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Trauma Informed Therapy

It is important to know that "trauma-informed therapy" is not merely a re-hashing of painful traumas of the past. If it is, I don't know why anyone would want to do it. But it is essential to know how you survived Trauma. When people experience trauma, their system organizes around protecting what is subject to harm. In the process of surviving, people can become alienated from aspects of themselves that feel vulnerable, but these are often same parts that make us feel creative, carefree, and alive. Protecting what is vulnerable is natural and important in surviving trauma, but so is the ability to be the full expression of one's self in the world. Trauma-informed modalities such as EMDR and Sensorimotor Psychotherapy help with the pacing of therapy and enable self-observation to help clients notice, understand, and regard how their systems organized to SURVIVE trauma. When one develops compassion  for the parts that have suffered and an appreciation for how they have persisted, they are developing a loving and trusting relationship within, which will allow for sustained healing and the capacity to connect to the world with the fullest expression of one's self.

Trauma-informed Therapy

Phases of life

Life is full of transitions. Comings and goings of all sorts, like leaving home for the first time, beginning a career, the arrival of a new child, navigating relationships, illness, and of course, the ultimate transition, of saying goodbye to people we've lost, is what makes us human. Self-reflection and connection can guide us through these meaningful transitions. My job as a therapist is to listen to you in a manner that helps you ultimately listen to and know yourself more fully as you encounter both the mundane and extraordinary markers in your life.  Any avenue of self-exploration requires an openness and vulnerability that can feel unfamiliar and even daunting; but it also holds the reward of feeling more grounded, gratified, and available to yourself, to loved-ones, and your communities. 



Becoming a therapist is a rich, but sometimes overwhelming experience.  Consultation and supervision is an important part of both personal and professional development. My work with consultees is grounded in trauma-informed techniques, but also delves into personal and practical aspects of becoming a psychotherapist and sustaining a gratifying career.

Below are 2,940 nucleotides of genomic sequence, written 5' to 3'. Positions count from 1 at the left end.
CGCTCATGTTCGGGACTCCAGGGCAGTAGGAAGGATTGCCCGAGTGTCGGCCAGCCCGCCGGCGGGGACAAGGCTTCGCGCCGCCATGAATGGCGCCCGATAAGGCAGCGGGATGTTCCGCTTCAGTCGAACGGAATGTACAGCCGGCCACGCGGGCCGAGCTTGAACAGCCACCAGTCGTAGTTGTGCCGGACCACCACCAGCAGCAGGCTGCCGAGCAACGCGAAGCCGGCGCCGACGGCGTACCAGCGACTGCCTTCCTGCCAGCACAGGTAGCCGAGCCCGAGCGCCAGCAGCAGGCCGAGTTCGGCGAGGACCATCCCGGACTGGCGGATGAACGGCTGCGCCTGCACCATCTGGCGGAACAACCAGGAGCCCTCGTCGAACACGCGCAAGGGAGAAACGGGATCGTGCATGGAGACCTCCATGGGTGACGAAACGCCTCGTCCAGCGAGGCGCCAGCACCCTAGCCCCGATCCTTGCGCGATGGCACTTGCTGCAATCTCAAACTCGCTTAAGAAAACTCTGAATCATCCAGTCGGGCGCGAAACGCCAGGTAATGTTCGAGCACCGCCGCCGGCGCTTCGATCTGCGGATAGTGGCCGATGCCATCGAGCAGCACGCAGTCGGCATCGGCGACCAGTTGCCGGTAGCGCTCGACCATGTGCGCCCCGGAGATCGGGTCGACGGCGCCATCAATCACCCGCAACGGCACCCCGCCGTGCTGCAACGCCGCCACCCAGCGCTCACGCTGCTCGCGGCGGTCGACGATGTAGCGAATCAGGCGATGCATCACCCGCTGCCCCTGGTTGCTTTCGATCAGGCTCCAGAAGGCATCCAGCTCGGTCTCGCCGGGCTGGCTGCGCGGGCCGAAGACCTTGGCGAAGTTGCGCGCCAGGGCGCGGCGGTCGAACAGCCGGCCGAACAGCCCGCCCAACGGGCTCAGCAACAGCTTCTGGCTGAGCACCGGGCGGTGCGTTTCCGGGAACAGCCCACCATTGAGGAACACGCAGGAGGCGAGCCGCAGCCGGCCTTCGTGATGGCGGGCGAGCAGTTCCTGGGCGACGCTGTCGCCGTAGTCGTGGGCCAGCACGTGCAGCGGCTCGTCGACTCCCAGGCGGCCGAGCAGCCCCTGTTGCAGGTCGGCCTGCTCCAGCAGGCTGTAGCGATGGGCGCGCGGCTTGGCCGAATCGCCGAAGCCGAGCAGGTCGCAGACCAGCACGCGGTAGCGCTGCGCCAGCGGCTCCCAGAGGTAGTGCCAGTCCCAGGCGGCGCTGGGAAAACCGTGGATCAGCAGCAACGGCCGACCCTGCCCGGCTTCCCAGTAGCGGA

Psychotherapy in this moment

I think we can all agree that times are difficult right now, between a global pandemic, the systemic and personal violence against individuals who are Black and Indigenous People of Color, economic hardships, and political instability. While we all have our own struggles to endure, there is a collective feeling of loss, discomfort, and outright pain. COVID-19 has drastically changed the way we conduct both our work lives and personal lives. Perhaps your relationship with family has changed. Perhaps your relationship to social media and technology has changed. Or perhaps you are figuring out how to be alone more of the time.


It may be especially important in this moment to put time and energy into your own well-being as well as the well-being of your community. Ask yourself: what practices can I incorporate into my life that will provide me stability, comfort, and a deeper connection to myself and others? Psychotherapy may be a powerful tool in this endeavor.

In lieu of in-person appointments, I am conducting my practice virtually. If you are interested in learning more about online therapy, please reach out.  With vaccines on the horizon, I hope to offer in person sessions soon.

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